The mother's decision "did not subject the child to any unreasonable risk of harm, or compromise [her] health, safety or welfare," Superior Court Judge Lawrence R. Jones wrote. Rather, it was "self-evident that all which happened here is that a young girl went to her first rock concert with her mother and had a really great time."
The case arose as part of a custody dispute in which the girl's father alleged child abuse after his ex-wife exposed their daughter to Pink's "lyrical profanities" and "sexually suggestive themes and dance performances." Judge Jones rejected that claim, citing Elvis, the Beatles, and rock music's history of baffling and outraging parents.
The court takes further judicial notice that historically, rock music has often involved socially controversial lyrics and themes, as well as what some people have at various times considered to be suggestive songs and performances. It is a matter of common knowledge that back in the 1950's and 60's, when rock music (then more commonly called rock and roll), was still in its relative infancy, millions of teens and pre-teens embraced this then-new style of music as not only exciting, but groundbreaking.
Many parents, however, did not welcome rock music with similar open arms. Instead, there was a significant degree of parental and social resistance and pushback by members of prior generations. [PDF]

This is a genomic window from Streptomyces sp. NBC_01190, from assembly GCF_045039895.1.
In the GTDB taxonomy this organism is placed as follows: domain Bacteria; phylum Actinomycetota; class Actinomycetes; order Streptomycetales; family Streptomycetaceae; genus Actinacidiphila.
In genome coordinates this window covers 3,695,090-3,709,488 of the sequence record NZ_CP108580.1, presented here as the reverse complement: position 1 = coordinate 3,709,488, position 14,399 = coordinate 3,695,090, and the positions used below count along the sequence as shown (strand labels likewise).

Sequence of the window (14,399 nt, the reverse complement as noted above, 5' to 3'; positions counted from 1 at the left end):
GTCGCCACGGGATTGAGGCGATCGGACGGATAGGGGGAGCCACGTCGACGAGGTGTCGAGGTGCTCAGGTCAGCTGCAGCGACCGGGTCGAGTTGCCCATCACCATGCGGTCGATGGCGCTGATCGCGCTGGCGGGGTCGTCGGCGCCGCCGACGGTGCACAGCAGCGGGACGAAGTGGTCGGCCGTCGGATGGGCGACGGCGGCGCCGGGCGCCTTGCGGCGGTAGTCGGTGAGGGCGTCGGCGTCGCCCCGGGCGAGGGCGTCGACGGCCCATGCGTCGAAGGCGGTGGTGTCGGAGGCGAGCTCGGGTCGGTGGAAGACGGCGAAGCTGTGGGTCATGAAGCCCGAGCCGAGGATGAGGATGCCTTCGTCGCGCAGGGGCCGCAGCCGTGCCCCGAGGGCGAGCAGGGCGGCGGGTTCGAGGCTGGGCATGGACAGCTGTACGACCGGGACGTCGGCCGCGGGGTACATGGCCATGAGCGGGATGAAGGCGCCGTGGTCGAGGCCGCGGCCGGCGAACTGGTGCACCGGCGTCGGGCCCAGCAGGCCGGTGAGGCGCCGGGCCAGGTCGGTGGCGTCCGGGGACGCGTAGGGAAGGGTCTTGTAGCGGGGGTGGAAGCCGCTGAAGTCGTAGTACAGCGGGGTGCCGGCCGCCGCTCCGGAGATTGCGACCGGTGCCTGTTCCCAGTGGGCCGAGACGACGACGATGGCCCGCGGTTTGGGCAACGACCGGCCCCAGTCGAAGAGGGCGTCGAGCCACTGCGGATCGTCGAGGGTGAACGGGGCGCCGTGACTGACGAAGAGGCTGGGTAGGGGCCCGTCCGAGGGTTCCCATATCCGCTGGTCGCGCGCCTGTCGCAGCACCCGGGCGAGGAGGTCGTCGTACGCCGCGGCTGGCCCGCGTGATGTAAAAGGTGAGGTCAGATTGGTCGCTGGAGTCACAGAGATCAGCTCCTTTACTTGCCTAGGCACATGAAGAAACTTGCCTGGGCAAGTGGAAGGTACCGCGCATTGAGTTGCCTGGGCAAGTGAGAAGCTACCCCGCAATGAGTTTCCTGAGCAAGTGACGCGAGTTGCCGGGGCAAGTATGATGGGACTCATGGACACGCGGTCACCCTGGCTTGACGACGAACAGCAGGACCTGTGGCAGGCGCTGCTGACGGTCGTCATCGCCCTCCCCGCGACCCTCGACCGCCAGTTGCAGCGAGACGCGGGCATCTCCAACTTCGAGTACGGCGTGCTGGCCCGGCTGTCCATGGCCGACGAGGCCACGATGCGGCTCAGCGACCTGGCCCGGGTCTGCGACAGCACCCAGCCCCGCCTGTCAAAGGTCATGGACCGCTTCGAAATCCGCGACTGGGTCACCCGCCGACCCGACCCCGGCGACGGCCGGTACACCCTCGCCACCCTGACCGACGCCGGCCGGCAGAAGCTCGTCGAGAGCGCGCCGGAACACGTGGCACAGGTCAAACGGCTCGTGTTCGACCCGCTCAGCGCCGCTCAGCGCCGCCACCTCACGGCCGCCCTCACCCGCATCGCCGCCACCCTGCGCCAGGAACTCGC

One can only wonder how the judge would have ruled had the case involved not a Pink concert, but rather the Gathering of the Juggalos. Jon Terbush
Constrained by decorum, President Obama at times appears unable to express the full heft of his emotions when dealing with difficult situations. Enter Keegan-Michael Key who, when playing Obama's fictional "anger translator," Luther, on the comedy Key & Peele, serves as the mouthpiece to the president's true thoughts and emotions.
At the White House Correspondents' Dinner on Saturday, Obama brought Key out to play that very role. Yet as Obama turned to obstreperous climate change deniers, he soon overtook Key as the voice of rage, prompting the comedian to leap in and save Obama from going too far.
"Instead of doing something about it [climate change] we've got elected officials throwing snowballs in the Senate," Obama said, his voice rising. "It is crazy."
"What about our kids? What kind of stupid, shortsighted, irresponsible bull—" he continued before Key cut him off. —Jon Terbush
Saturday Night Live's Cecily Strong spared no one in Washington with her routine at Saturday's White House Correspondents' Association Dinner, but her most poignant barbs focused on race relations in America.
"Your hair is so white now it can talk back to the police," Strong said of President Obama.
Earlier, Strong earned mostly hushed grumbling when she combined into one punchline recent police shootings of unarmed black men and reports of Secret Service incompetence. Calling for applause for Secret Service agents in attendance, Strong called them, "the only law enforcement agency that will get in trouble if a black man gets shot."
You can watch Strong's full routine below. —Jon Terbush
Sen. Ted Cruz (R-Texas) on Saturday claimed Christians in America face persecution at the hands of intolerant liberals.
"Today's Democratic Party has decided there is no room for Christians," Cruz warned at Iowa's Faith and Freedom Coalition summit.
"There is a liberal fascism that is going after Christian believers," he added.
Counting Cruz, nine declared or potential Republican presidential candidates attended the event in hopes of wooing evangelical voters. Representing a range of experience and political positions, the presidential hopefuls all tailored their messages to fit the religious tenor of the evening. Jon Terbush